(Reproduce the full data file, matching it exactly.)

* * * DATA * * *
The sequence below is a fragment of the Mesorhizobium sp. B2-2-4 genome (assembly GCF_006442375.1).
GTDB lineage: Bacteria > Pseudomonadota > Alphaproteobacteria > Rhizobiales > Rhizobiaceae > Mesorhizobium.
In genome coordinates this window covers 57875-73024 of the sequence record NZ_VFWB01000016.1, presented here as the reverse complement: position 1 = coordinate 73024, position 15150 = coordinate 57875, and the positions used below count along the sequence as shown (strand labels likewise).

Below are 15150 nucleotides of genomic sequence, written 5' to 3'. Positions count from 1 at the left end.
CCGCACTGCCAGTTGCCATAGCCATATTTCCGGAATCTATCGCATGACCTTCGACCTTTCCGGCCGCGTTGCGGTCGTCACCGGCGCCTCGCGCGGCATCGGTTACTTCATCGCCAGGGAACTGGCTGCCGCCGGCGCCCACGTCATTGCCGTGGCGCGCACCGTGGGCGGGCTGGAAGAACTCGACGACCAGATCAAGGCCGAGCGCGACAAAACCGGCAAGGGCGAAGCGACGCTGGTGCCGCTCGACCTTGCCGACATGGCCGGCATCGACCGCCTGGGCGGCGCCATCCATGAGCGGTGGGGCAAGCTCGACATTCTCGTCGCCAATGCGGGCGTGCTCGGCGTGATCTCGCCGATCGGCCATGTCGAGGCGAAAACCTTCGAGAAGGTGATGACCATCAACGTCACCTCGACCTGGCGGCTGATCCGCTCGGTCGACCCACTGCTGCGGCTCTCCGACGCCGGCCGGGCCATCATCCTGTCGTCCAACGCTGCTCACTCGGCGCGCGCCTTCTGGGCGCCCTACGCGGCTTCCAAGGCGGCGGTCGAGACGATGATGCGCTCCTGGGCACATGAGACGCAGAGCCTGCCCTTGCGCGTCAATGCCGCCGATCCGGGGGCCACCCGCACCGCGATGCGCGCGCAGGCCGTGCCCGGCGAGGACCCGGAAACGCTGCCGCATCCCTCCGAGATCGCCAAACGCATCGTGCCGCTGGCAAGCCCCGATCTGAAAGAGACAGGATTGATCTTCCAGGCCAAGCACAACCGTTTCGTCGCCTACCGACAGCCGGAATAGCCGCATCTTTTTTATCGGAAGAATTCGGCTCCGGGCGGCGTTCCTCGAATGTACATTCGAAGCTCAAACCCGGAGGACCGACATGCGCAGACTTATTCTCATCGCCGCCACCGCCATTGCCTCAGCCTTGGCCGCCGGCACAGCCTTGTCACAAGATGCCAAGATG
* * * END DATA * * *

The sequence below is a fragment of the Mesorhizobium sp. B2-2-4 genome (assembly GCF_006442375.1).
GTDB lineage: Bacteria > Pseudomonadota > Alphaproteobacteria > Rhizobiales > Rhizobiaceae > Mesorhizobium.
In genome coordinates this window covers 57875-73024 of the sequence record NZ_VFWB01000016.1, presented here as the reverse complement: position 1 = coordinate 73024, position 15150 = coordinate 57875, and the positions used below count along the sequence as shown (strand labels likewise).

Below are 15150 nucleotides of genomic sequence, written 5' to 3'. Positions count from 1 at the left end.
CCGCACTGCCAGTTGCCATAGCCATATTTCCGGAATCTATCGCATGACCTTCGACCTTTCCGGCCGCGTTGCGGTCGTCACCGGCGCCTCGCGCGGCATCGGTTACTTCATCGCCAGGGAACTGGCTGCCGCCGGCGCCCACGTCATTGCCGTGGCGCGCACCGTGGGCGGGCTGGAAGAACTCGACGACCAGATCAAGGCCGAGCGCGACAAAACCGGCAAGGGCGAAGCGACGCTGGTGCCGCTCGACCTTGCCGACATGGCCGGCATCGACCGCCTGGGCGGCGCCATCCATGAGCGGTGGGGCAAGCTCGACATTCTCGTCGCCAATGCGGGCGTGCTCGGCGTGATCTCGCCGATCGGCCATGTCGAGGCGAAAACCTTCGAGAAGGTGATGACCATCAACGTCACCTCGACCTGGCGGCTGATCCGCTCGGTCGACCCACTGCTGCGGCTCTCCGACGCCGGCCGGGCCATCATCCTGTCGTCCAACGCTGCTCACTCGGCGCGCGCCTTCTGGGCGCCCTACGCGGCTTCCAAGGCGGCGGTCGAGACGATGATGCGCTCCTGGGCACATGAGACGCAGAGCCTGCCCTTGCGCGTCAATGCCGCCGATCCGGGGGCCACCCGCACCGCGATGCGCGCGCAGGCCGTGCCCGGCGAGGACCCGGAAACGCTGCCGCATCCCTCCGAGATCGCCAAACGCATCGTGCCGCTGGCAAGCCCCGATCTGAAAGAGACAGGATTGATCTTCCAGGCCAAGCACAACCGTTTCGTCGCCTACCGACAGCCGGAATAGCCGCATCTTTTTTATCGGAAGAATTCGGCTCCGGGCGGCGTTCCTCGAATGTACATTCGAAGCTCAAACCCGGAGGACCGACATGCGCAGACTTATTCTCATCGCCGCCACCGCCATTGCCTCAGCCTTGGCCGCCGGCACAGCCTTGTCACAAGATGCCAAGATG